The Boot Floppy

As these boot disks are subject to the Windows license requirements, once you find the one you need, you should retain only the one that corresponds to your licensed copy of Windows.

Unless your Windows CD is bootable and your CD-ROM drive supports booting, Win4Lin will ask you to insert a DOS boot diskette.

If you don't have a Windows recovery floppy, or, like me, made one that didn't boot, see for a replacement. This can take a few tries: I thought I was installing Win95b, but actually had a Win95a CD. After multiple attempts, I finally succeeded with a Win95a floppy.

Once you've found or recreated your boot floppy, complete the installation. This will load a minimal DOS and the Windows installer.

Installing Windows

After this step, exit the root account and log in as the user who will run Windows. Now you'll need your proof of ownership. If you have a non-upgrade version of Windows you need a Certificate of Authenticity. For an upgrade you need the certificate or CD from the Windows you initially installed. One of these will contain the license key Windows will ask for.

As the licensed user instead of root, run /usr/bin/win4lin-install and the installation program will recommence.

Don't start with VNET! The Windows networking system is problem-prone and isn't protected by the built-in Linux firewall. If you start with Winsock and change your mind, you can add VNET later.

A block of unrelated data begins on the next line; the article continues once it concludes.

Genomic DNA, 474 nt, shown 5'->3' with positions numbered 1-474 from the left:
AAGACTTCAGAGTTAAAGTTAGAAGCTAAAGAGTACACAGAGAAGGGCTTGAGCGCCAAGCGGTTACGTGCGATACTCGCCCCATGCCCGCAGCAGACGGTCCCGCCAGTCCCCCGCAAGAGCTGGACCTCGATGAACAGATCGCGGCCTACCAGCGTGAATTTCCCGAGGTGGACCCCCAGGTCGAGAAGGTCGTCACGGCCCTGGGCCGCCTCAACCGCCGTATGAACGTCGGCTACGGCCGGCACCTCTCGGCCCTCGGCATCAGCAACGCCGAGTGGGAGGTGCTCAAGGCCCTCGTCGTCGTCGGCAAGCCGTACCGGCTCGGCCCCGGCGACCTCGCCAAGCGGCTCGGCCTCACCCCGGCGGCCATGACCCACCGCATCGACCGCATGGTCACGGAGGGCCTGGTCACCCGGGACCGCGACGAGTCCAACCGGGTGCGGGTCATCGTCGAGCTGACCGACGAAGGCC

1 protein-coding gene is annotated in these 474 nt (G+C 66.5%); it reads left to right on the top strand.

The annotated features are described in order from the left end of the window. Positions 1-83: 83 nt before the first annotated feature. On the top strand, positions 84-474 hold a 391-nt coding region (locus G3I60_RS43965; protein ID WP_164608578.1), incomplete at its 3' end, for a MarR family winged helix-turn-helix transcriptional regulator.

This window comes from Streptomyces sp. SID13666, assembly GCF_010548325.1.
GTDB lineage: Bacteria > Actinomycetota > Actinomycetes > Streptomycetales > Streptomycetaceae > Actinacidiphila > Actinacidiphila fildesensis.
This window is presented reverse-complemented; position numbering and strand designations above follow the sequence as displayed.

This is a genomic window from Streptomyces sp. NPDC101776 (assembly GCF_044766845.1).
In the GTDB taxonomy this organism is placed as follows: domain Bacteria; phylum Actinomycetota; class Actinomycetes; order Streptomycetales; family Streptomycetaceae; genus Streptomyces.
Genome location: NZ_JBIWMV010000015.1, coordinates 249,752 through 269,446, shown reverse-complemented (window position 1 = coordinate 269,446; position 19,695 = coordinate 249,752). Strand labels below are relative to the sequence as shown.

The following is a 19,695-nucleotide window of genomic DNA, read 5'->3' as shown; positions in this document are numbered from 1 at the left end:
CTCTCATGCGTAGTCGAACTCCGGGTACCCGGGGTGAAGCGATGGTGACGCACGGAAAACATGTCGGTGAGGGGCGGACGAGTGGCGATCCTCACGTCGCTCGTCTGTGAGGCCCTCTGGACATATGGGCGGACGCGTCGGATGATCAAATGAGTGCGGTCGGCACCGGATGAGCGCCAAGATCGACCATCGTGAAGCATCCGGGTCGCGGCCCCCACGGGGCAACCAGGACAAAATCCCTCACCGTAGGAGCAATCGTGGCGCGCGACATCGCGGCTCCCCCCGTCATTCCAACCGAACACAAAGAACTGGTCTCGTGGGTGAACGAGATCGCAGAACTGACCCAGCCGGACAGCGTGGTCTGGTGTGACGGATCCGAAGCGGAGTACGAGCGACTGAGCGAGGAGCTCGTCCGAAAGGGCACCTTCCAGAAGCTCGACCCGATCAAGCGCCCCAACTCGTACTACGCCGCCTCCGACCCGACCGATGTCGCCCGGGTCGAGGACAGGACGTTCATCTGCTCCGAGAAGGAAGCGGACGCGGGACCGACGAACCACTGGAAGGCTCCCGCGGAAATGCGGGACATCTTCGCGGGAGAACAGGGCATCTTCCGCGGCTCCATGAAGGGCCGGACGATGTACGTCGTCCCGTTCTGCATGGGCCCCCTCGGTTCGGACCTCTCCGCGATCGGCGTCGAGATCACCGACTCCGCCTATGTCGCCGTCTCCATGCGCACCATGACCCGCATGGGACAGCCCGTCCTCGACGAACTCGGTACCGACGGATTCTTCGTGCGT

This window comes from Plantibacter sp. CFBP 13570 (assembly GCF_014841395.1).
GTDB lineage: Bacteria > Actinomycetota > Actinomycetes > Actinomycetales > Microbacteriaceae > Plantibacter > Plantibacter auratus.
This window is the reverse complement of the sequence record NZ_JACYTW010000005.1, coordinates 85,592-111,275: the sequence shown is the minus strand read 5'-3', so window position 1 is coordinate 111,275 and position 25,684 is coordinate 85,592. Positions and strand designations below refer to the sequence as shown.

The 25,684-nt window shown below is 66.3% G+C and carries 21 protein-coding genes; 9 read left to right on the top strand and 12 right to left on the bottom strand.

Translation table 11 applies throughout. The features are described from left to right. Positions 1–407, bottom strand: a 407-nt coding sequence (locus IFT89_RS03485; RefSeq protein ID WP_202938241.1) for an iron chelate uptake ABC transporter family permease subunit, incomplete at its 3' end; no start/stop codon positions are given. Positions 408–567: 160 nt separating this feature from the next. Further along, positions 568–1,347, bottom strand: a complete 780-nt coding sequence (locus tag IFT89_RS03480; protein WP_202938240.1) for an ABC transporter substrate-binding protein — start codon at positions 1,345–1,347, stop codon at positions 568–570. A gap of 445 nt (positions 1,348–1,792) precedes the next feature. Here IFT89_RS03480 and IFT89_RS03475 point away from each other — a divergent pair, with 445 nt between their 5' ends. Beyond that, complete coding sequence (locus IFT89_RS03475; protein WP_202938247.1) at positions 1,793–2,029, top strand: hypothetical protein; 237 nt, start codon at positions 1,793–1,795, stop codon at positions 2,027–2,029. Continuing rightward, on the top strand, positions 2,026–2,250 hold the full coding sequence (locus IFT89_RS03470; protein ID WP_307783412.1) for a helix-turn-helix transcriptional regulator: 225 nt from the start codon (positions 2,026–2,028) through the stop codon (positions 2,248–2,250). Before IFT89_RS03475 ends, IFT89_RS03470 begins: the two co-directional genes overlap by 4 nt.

The first question the installer asks is whether to use the default WinSock networking or add VNET. The latter is necessary for the Network Neighborhood feature of Windows. If you select WinSock, you'll still have access to TCP/IP, so web browsing, telnet and FTP will all still work.

Once you've made this selection, the last Win4Lin screen will appear. A Windows virtual machine will boot in a separate window.

Almost immediately, the Windows installer will request a license. Select OK and type in your key, following the instructions on your particular screen. This step will vary somewhat, depending on the Windows version and whether you have an initial or an upgrade CD.

Once the Windows installation completes and you've set the time zone, Windows will reboot. However, unlike the interminable boot of Windows on physical hardware, no sooner does the installer window close than a DOS window opens and Windows starts to reload.

You're now in a quite normal-looking Windows session, but under Linux, with the Gnome icons visible on the far left. (See Figure 3.) These icons include the Win4Lin Desktop icon that will start this Windows session from now on.

Windows session with Explorer
Figure 3. A Windows session, with Windows Explorer running

Bear in mind one thing from this point onward: always exit Windows via the Start -> Shut Down menu, not the exit button on the upper right of the X window system frame. As a guest operating system, Windows needs to shut itself down.

Configuring Drives in Windows

We need to change one thing at this point. Win4Lin has created a mydata directory in the user's home directory and pointed Window's D: drive to it. Like the Sun Java Desktop's Documents directory, it exists to supplant the My Documents directory on Windows' C: drive.